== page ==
Who says that the audience is unbiased? What else explains why certain deserving films are given the cold shoulder, and others are loved? Everything is not explained by “resonance” alone, which in box-office terms means value-for-money.
The resonance is important too, but a pre-determined “vibe” is often a vital key, so if one satisfied viewer recommends a movie to 10 people, three of them might watch it. So it would need, in theory a 100 happy viewers to get 300 more people to spend money on a film! But what if only 10 people went to watch it?
Three films in particular suffered from this ‘vibe’ syndrome in the September to December phase—Section 375, Bypass Road and The Body. Very few wanted to watch these thrillers of diverse hues. Section 375 was raved about by those who did go and watch it, but many also felt that, for commercial purposes, the climax and conclusion should both have been different.
Bypass Road was a classic whodunit, but while awareness of this film was very low and the publicity worse than poor, the critics (it takes a different kind of sensibility to understand the difference between a good and a bad whodunit) killed it with their withering reviews. The clincher was the title, which simply did not excite any viewer, because it did not say anything about what the film was about!
No one thus went to watch this fast-paced, stylishly- shot thriller, and even the genuine thriller addicts stayed away after the negative reviews. Let us face it, reviews matter only when a viewer has no formed opinions. Otherwise, no one takes them seriously anyway!
The same fate befell another fine whodunit, The Body, ironically co-produced by Badla producer Sunil Khetarpal, and officially adapted from another Spanish classic by the same original writer-director, Oriol Paulo! Co-producers and distributors Viacom 18 sealed its fate by zilch publicity.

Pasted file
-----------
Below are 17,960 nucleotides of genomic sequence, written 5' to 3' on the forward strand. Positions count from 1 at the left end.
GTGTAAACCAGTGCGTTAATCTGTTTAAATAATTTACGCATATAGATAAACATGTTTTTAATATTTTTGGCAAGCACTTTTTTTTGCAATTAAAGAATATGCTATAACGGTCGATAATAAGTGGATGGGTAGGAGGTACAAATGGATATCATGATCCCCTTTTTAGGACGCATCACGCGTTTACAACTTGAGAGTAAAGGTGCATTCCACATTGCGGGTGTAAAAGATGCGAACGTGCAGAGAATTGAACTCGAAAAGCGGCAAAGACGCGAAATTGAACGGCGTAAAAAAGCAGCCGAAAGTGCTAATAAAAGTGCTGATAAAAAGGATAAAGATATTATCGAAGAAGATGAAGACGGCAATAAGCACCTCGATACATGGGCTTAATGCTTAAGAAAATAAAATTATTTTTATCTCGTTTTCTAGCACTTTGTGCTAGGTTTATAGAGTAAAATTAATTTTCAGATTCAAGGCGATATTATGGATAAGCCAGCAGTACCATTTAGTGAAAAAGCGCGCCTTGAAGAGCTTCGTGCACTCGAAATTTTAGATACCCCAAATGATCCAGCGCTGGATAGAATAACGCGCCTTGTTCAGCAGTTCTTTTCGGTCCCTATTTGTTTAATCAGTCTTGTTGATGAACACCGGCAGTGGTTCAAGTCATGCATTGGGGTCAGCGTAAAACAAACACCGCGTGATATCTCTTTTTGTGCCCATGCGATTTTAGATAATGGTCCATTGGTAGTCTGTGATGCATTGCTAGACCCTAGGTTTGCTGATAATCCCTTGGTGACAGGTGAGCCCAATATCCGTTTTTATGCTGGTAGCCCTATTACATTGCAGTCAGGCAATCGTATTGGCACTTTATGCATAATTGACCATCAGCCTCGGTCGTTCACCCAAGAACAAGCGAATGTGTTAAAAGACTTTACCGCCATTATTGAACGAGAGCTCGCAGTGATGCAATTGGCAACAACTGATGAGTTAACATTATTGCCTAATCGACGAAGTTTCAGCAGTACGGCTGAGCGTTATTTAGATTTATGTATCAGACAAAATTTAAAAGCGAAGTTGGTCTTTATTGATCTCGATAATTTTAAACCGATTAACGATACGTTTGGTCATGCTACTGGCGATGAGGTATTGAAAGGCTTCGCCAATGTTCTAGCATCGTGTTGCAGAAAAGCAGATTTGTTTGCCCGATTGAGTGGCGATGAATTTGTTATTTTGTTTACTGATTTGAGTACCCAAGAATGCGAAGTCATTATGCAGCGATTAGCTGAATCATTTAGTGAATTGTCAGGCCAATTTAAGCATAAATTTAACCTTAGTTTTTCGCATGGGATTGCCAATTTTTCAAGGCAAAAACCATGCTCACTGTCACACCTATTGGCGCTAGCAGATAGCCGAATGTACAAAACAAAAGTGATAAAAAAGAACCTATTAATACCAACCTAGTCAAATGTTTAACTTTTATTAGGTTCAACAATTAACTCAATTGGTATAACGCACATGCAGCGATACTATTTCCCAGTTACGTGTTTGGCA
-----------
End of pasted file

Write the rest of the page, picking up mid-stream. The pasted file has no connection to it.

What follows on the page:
On the positive note, Mardaani 2 took off like a meteor, enthralling audiences and critics alike. Though illogical in parts, it proved that a crackerjack pace and a rousing script could make even a heroine-based action thriller score, and the publicity was limited yet judicious. That vibe again!
In Hindi cinema, any factor can influence a film’s fate—star presence, the genre, the budget and scale (for returns on investment), the track-record of the cast and director, the promotions, the trailer and more. But titles can be a killer when there is little comprehension and a lack of connect.
Why would anyone, for example, go to watch films named Prasthaanam, The Zoya Factor or even The Sky Is Pink, the last movie despite a Priyanka Chopra? None of these titles indicated anything about what these films were about, which is vital to create a desire to watch a film in the cinema hall. And nothing else in content or publicity motivated people to buy tickets!
The length of a film also mattered, and when we do not really have face-value or a filmmaker’s and hero’s ‘hit’ track-record, it can be fatal. This is what befell a well-made Panipat, and a youthful if mediocre opponent in the Pati Patni Aur Woh remake decimated it further when it pulled in audiences with its light, flippant fare.
Ice-cold vibes for Made In China and Pal Pal Dil Ke Paas were a foregone conclusion after the audience watched their trailers. And while trailers, like any one single factor, are not the only thing responsible for a film’s fate, word-of-mouth was so strongly negative after the consequent weak openings that nothing could save them.
A great exception here was Chhichhore, which started on a very lukewarm note—a Rs. 7 crore opening. The title’s meaning was barely known outside the Hindi-speaking belts, but word-of-mouth built up so rapidly that the wonderful film finally crossed the Rs. 150 crore mark! It was a (director) Nitesh Tiwari show all the way, not that of Shraddha Kapoor or Sushant Singh Rajput!